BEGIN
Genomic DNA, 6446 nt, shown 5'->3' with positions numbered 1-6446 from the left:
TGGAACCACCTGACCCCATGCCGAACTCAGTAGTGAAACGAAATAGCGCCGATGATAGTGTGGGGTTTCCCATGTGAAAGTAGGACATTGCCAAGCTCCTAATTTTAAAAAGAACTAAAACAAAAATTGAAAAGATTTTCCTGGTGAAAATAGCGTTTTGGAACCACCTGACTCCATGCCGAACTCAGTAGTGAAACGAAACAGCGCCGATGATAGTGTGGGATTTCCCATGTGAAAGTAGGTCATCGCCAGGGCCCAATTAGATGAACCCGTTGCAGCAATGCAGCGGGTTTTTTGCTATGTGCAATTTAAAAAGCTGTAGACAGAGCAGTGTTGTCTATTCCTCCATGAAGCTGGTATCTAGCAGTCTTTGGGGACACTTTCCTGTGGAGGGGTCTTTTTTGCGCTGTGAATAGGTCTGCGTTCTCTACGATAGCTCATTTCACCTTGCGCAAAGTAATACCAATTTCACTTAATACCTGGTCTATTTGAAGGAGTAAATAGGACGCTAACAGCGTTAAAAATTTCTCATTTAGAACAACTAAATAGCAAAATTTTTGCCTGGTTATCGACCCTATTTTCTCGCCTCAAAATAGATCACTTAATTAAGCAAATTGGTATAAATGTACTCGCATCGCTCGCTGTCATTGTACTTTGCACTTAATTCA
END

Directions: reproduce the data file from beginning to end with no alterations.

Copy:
Genomic DNA, 6446 nt, shown 5'->3' with positions numbered 1-6446 from the left:
TGGAACCACCTGACCCCATGCCGAACTCAGTAGTGAAACGAAATAGCGCCGATGATAGTGTGGGGTTTCCCATGTGAAAGTAGGACATTGCCAAGCTCCTAATTTTAAAAAGAACTAAAACAAAAATTGAAAAGATTTTCCTGGTGAAAATAGCGTTTTGGAACCACCTGACTCCATGCCGAACTCAGTAGTGAAACGAAACAGCGCCGATGATAGTGTGGGATTTCCCATGTGAAAGTAGGTCATCGCCAGGGCCCAATTAGATGAACCCGTTGCAGCAATGCAGCGGGTTTTTTGCTATGTGCAATTTAAAAAGCTGTAGACAGAGCAGTGTTGTCTATTCCTCCATGAAGCTGGTATCTAGCAGTCTTTGGGGACACTTTCCTGTGGAGGGGTCTTTTTTGCGCTGTGAATAGGTCTGCGTTCTCTACGATAGCTCATTTCACCTTGCGCAAAGTAATACCAATTTCACTTAATACCTGGTCTATTTGAAGGAGTAAATAGGACGCTAACAGCGTTAAAAATTTCTCATTTAGAACAACTAAATAGCAAAATTTTTGCCTGGTTATCGACCCTATTTTCTCGCCTCAAAATAGATCACTTAATTAAGCAAATTGGTATAAATGTACTCGCATCGCTCGCTGTCATTGTACTTTGCACTTAATTCA